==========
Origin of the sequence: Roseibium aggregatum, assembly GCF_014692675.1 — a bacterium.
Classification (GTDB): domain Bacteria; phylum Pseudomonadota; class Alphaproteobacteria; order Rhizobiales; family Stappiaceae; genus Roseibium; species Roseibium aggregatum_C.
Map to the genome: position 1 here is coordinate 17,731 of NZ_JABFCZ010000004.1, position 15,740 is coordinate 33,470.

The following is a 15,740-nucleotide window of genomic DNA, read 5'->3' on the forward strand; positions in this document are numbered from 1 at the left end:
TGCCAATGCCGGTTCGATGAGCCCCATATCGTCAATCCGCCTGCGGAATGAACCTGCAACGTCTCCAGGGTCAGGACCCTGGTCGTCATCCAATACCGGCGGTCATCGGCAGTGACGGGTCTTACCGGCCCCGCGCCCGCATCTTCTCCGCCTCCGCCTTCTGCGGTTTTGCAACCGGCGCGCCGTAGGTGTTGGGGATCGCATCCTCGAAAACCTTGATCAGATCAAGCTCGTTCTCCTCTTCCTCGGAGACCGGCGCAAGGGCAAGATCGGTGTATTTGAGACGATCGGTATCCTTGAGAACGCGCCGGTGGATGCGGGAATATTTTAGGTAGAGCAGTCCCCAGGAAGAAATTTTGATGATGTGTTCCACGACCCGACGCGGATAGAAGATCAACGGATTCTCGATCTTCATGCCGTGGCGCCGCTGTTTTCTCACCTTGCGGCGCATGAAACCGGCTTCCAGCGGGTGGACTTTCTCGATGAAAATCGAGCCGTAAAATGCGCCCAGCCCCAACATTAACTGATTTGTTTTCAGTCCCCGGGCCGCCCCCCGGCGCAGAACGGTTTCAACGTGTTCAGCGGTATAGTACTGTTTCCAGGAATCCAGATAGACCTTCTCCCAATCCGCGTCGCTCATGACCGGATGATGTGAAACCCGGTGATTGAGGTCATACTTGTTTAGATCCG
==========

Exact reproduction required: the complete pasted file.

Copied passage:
Origin of the sequence: Roseibium aggregatum, assembly GCF_014692675.1 — a bacterium.
Classification (GTDB): domain Bacteria; phylum Pseudomonadota; class Alphaproteobacteria; order Rhizobiales; family Stappiaceae; genus Roseibium; species Roseibium aggregatum_C.
Map to the genome: position 1 here is coordinate 17,731 of NZ_JABFCZ010000004.1, position 15,740 is coordinate 33,470.

The following is a 15,740-nucleotide window of genomic DNA, read 5'->3' on the forward strand; positions in this document are numbered from 1 at the left end:
TGCCAATGCCGGTTCGATGAGCCCCATATCGTCAATCCGCCTGCGGAATGAACCTGCAACGTCTCCAGGGTCAGGACCCTGGTCGTCATCCAATACCGGCGGTCATCGGCAGTGACGGGTCTTACCGGCCCCGCGCCCGCATCTTCTCCGCCTCCGCCTTCTGCGGTTTTGCAACCGGCGCGCCGTAGGTGTTGGGGATCGCATCCTCGAAAACCTTGATCAGATCAAGCTCGTTCTCCTCTTCCTCGGAGACCGGCGCAAGGGCAAGATCGGTGTATTTGAGACGATCGGTATCCTTGAGAACGCGCCGGTGGATGCGGGAATATTTTAGGTAGAGCAGTCCCCAGGAAGAAATTTTGATGATGTGTTCCACGACCCGACGCGGATAGAAGATCAACGGATTCTCGATCTTCATGCCGTGGCGCCGCTGTTTTCTCACCTTGCGGCGCATGAAACCGGCTTCCAGCGGGTGGACTTTCTCGATGAAAATCGAGCCGTAAAATGCGCCCAGCCCCAACATTAACTGATTTGTTTTCAGTCCCCGGGCCGCCCCCCGGCGCAGAACGGTTTCAACGTGTTCAGCGGTATAGTACTGTTTCCAGGAATCCAGATAGACCTTCTCCCAATCCGCGTCGCTCATGACCGGATGATGTGAAACCCGGTGATTGAGGTCATACTTGTTTAGATCCG